Liver test abnormalities in patients admitted for severe psoriasis: prevalence and associated risk factors

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Few epidemiologic data are available regarding biologic liver abnormalities during psoriasis flares.


The aim of this study was to assess the prevalence of biological liver test abnormalities (LTA) in a psoriasis population and the risk factors associated with LTA.


A retrospective cross-sectional study in four hospital dermatology tertiary care centres included patients admitted for severe psoriasis flare between 1st January 2010 and 31st December 2011. During the same period, a control population was selected comprising patients admitted for contact and/or atopic eczema. Data were collected on hospital records and biology software. LTA was defined as serum AST and/or ALT and/or ALP concentration above the upper normal limit (UNL) and/or GGT concentration above 2 UNL. Prevalence of LTA with 95% confidence intervals (95% CI) was compared between the psoriatic and control populations. Factors associated with LTA at P < 0.05 were considered for the final multivariate logistic regression model.


Two hundred and forty psoriasis patients and 96 eczema control patients were included. One hundred and fifty-five(64.6%) of the psoriasis patients were male, aged 55 years on average (±17.6); 192 (80.0%) had plaque-type psoriasis (PV) and 52 (21.6%) had localized (n = 32) or generalized (n = 20) pustular psoriasis (PP). Prevalence of LTA was 36% (95% CI, 30–42) in the psoriatic population, significantly higher than in controls (17%, 95% CI 9.5–25). Risk factors independently associated with LTA comprised PV (OR 3.79; 95% CI 1.48–9.65), PP (OR 3.80; 95% CI 1.40–10.25) and previously diagnosed liver disease (underlying hepatic steatosis, viral hepatitis or excessive alcohol consumption) (OR 3.88; 95% CI 2.02–7.45). No association was found with systemic antipsoriatic drug therapies.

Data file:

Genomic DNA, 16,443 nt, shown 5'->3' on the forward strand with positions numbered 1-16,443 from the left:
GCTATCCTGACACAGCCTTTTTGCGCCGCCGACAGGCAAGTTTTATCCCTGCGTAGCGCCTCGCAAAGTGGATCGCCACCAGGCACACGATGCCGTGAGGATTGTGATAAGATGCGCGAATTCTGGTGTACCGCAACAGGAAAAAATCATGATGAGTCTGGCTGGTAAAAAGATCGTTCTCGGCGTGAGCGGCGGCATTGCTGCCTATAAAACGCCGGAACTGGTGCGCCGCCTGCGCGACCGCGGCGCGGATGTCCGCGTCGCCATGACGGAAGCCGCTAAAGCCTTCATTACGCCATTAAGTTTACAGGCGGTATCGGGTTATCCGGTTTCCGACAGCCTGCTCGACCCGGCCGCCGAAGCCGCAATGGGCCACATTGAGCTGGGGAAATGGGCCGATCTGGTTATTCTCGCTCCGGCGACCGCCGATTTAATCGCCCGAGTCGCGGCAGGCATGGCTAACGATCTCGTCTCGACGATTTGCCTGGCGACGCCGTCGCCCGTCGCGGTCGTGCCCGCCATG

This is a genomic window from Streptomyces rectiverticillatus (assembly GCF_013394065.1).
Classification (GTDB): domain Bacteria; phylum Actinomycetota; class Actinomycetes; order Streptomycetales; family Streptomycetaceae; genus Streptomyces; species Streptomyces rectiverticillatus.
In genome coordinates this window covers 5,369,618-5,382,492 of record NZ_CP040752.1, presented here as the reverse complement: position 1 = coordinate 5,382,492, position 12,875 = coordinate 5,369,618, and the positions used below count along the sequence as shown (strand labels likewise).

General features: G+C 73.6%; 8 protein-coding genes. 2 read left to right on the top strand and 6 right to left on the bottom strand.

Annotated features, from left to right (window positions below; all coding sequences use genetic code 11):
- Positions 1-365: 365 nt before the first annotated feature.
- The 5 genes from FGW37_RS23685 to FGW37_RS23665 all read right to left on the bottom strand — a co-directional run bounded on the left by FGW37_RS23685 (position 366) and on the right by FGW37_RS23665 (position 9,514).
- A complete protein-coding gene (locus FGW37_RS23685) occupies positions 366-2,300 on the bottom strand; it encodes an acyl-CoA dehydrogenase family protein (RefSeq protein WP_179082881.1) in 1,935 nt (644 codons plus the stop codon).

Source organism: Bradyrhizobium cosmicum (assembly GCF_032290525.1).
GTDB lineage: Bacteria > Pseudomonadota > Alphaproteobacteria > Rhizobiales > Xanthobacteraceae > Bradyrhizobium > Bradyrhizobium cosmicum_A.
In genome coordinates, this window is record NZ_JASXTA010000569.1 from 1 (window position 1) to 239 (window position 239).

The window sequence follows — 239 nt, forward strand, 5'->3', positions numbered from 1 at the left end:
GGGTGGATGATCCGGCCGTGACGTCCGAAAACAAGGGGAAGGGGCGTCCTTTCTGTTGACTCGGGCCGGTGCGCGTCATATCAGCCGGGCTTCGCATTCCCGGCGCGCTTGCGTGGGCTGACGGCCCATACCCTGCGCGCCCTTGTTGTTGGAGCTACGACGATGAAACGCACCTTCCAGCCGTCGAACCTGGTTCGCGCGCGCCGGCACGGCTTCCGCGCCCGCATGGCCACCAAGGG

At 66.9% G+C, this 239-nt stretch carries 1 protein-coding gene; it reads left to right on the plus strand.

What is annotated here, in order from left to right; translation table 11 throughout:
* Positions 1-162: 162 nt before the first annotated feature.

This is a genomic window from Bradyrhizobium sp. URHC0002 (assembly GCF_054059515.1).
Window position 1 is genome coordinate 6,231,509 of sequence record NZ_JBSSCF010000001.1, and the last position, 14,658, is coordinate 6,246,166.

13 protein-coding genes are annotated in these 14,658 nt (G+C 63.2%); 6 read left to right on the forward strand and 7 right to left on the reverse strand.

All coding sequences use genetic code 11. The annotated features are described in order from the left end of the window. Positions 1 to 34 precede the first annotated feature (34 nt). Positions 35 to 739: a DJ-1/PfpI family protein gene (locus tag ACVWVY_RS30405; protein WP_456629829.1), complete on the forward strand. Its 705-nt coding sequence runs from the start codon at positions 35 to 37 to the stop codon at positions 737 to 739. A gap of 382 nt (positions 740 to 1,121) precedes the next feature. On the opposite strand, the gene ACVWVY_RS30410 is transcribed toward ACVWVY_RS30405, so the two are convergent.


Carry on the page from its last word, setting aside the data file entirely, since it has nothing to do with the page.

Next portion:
In severe psoriasis, liver impacting comorbidities and/or specific psoriatic inflammation, the latter mostly in PP cases, more than drug-related liver toxicity, appears to predominantly account for LTA. Clinicians should be aware of this, to avoid unjustified withdrawal of useful systemic drugs.

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